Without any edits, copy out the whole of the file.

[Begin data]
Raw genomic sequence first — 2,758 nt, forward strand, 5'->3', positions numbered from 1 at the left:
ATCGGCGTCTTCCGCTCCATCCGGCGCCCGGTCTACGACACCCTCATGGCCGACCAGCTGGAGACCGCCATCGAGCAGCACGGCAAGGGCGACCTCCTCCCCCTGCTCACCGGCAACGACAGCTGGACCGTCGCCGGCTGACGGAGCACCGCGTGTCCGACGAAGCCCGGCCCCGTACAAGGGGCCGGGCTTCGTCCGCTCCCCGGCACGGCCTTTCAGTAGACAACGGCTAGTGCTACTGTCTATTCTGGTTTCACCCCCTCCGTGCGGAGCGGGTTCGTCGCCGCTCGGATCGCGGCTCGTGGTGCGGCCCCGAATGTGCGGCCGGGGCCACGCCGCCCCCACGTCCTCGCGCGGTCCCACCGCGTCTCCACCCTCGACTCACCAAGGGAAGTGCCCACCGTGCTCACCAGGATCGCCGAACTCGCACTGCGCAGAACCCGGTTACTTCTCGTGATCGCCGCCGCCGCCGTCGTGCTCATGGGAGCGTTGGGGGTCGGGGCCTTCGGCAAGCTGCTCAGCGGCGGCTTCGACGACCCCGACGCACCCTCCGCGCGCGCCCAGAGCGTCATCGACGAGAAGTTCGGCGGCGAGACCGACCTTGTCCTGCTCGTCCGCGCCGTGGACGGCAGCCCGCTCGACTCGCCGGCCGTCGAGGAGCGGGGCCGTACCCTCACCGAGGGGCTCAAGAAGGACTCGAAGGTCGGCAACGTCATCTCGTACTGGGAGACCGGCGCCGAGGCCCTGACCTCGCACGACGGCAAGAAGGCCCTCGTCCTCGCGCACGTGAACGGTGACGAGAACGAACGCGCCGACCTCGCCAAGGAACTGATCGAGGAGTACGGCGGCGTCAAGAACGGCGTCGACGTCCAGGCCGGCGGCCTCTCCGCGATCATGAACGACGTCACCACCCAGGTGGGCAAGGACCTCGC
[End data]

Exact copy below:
Raw genomic sequence first — 2,758 nt, forward strand, 5'->3', positions numbered from 1 at the left:
ATCGGCGTCTTCCGCTCCATCCGGCGCCCGGTCTACGACACCCTCATGGCCGACCAGCTGGAGACCGCCATCGAGCAGCACGGCAAGGGCGACCTCCTCCCCCTGCTCACCGGCAACGACAGCTGGACCGTCGCCGGCTGACGGAGCACCGCGTGTCCGACGAAGCCCGGCCCCGTACAAGGGGCCGGGCTTCGTCCGCTCCCCGGCACGGCCTTTCAGTAGACAACGGCTAGTGCTACTGTCTATTCTGGTTTCACCCCCTCCGTGCGGAGCGGGTTCGTCGCCGCTCGGATCGCGGCTCGTGGTGCGGCCCCGAATGTGCGGCCGGGGCCACGCCGCCCCCACGTCCTCGCGCGGTCCCACCGCGTCTCCACCCTCGACTCACCAAGGGAAGTGCCCACCGTGCTCACCAGGATCGCCGAACTCGCACTGCGCAGAACCCGGTTACTTCTCGTGATCGCCGCCGCCGCCGTCGTGCTCATGGGAGCGTTGGGGGTCGGGGCCTTCGGCAAGCTGCTCAGCGGCGGCTTCGACGACCCCGACGCACCCTCCGCGCGCGCCCAGAGCGTCATCGACGAGAAGTTCGGCGGCGAGACCGACCTTGTCCTGCTCGTCCGCGCCGTGGACGGCAGCCCGCTCGACTCGCCGGCCGTCGAGGAGCGGGGCCGTACCCTCACCGAGGGGCTCAAGAAGGACTCGAAGGTCGGCAACGTCATCTCGTACTGGGAGACCGGCGCCGAGGCCCTGACCTCGCACGACGGCAAGAAGGCCCTCGTCCTCGCGCACGTGAACGGTGACGAGAACGAACGCGCCGACCTCGCCAAGGAACTGATCGAGGAGTACGGCGGCGTCAAGAACGGCGTCGACGTCCAGGCCGGCGGCCTCTCCGCGATCATGAACGACGTCACCACCCAGGTGGGCAAGGACCTCGC